The past thirty years have witnessed the rapid emergence and swift ascendency of a truly novel paradigm for understanding the mind. The paradigm is that of machine computation, and its influence upon the study of mind has already been both deep and far-reaching. A significant number of philosophers, psychologists, linguists, neuroscientists, and other professionals engaged in the study of cognition now proceed upon the assumption that cognitive processes are in some sense computational processes; and those philosophers, psychologists, and other researchers who do not proceed upon this assumption nonetheless acknowledge that computational theories are now in the mainstream of their disciplines.
https://publishing.cdlib.org/ucpress...&brand=ucpress
Quote:
Originally Posted by Half Man Half Wit View Post
I have addressed that issue, conclusively dispelling it: if you consider the computations I proposed to be equivalent, then computationalism just collapses to naive identity physicalism. Besides of course the sheer chutzpah of considering the manifestly different functions I've proposed, which are different on any formalization of computation ever proposed, and which are just quite obviously distinct sorts of operations, to be in any way, shape, or form, 'the same'. The function f' is not binary addition, but it, just as well as addition, is obviously an example of a computation. That I should have to point this out is profoundly disconcerting.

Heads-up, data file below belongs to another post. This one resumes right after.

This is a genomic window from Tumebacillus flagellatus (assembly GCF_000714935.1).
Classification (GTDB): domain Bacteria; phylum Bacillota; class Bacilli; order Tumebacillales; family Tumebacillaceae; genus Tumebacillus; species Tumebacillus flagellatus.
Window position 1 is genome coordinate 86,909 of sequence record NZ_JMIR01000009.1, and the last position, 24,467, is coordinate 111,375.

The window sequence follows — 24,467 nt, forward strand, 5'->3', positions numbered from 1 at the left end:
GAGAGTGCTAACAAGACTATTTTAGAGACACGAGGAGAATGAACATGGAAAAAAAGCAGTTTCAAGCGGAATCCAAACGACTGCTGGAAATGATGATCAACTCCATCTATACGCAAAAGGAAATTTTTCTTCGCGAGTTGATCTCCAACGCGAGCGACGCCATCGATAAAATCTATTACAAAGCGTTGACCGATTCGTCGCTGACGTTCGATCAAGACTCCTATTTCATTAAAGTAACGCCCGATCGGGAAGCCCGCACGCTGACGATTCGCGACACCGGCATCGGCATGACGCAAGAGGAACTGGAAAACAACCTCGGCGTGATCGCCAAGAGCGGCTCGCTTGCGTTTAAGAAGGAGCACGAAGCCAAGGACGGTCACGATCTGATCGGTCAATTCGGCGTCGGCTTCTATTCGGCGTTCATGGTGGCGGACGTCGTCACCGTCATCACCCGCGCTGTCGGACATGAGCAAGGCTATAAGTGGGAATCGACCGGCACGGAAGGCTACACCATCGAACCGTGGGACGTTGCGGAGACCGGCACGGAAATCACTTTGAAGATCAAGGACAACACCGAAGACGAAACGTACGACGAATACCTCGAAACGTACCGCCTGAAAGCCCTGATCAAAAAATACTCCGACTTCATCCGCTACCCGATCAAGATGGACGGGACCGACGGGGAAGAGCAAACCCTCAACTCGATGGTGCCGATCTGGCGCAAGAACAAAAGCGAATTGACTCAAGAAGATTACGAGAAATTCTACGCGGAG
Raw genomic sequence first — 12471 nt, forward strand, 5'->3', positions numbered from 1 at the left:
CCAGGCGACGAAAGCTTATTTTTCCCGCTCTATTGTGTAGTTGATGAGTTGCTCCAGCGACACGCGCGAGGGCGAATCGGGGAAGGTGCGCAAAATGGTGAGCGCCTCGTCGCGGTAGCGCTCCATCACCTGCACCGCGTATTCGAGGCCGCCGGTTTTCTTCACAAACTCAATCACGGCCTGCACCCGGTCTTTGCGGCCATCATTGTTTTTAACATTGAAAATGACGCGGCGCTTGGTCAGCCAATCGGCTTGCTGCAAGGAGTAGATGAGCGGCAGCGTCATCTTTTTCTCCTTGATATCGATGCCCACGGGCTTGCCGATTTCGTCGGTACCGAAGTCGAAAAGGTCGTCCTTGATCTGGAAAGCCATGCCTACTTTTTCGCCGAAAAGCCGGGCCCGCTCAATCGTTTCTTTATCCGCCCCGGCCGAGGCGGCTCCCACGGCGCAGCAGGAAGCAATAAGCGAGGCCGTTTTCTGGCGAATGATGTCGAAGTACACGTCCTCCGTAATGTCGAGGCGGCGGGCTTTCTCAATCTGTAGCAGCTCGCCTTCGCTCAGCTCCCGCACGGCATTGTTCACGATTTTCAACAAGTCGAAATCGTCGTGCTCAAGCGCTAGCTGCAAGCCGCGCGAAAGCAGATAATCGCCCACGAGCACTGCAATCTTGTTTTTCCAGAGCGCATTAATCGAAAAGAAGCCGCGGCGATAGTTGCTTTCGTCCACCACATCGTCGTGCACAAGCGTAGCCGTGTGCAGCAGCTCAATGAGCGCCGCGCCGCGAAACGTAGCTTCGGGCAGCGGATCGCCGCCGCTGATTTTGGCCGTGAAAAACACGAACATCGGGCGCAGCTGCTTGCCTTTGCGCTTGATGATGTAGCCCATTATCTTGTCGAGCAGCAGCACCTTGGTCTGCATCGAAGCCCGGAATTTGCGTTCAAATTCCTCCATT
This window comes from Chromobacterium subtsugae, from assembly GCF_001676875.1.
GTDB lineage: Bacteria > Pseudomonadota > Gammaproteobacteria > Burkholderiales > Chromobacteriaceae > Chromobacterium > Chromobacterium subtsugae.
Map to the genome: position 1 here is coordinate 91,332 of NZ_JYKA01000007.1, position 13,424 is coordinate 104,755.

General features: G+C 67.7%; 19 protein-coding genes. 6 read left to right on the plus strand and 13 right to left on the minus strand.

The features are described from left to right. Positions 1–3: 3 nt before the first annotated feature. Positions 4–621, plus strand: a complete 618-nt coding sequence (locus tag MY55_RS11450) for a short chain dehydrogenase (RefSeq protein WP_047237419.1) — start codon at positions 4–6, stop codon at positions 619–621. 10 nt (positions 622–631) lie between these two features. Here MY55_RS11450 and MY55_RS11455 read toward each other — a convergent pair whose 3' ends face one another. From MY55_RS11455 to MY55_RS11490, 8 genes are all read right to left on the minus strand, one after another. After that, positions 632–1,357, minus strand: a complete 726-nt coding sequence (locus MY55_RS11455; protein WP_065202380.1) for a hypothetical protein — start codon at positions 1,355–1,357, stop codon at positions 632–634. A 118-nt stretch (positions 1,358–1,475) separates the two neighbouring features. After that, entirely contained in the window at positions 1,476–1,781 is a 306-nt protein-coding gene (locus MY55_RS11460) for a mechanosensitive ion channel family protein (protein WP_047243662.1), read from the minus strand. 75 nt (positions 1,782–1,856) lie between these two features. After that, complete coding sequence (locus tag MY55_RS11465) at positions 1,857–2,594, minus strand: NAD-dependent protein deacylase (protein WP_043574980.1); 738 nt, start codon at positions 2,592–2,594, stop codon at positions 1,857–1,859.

What I find disconcerting is that in order to support this argument, you have to discredit arguably one of the most important foundations of cognitive science, with which it is directly at odds.
Quote:
Originally Posted by Half Man Half Wit View Post
This is a bizarre statement. Quite clearly, the semantics of symbols is explicitly subjective. There is nothing about the word 'dog' that makes it in any sense objectively connect to four-legged furry animals. Likewise, there is nothing about a light that makes it intrinsically mean '1' or '0'.
Sure, but that's just the point. The external agent in your switches and lights example is just assigning semantics to the symbols. The underlying computation is invariant regardless of his interpretation, as I keep saying. All semantic assignments that work all describe the same computation, and if you dislike me constantly repeating that, another way of saying it is the self-evident fact that no computation is occurring outside the box, and the presence of your interpretive agent doesn't change the box.

Quote:
Originally Posted by Half Man Half Wit View Post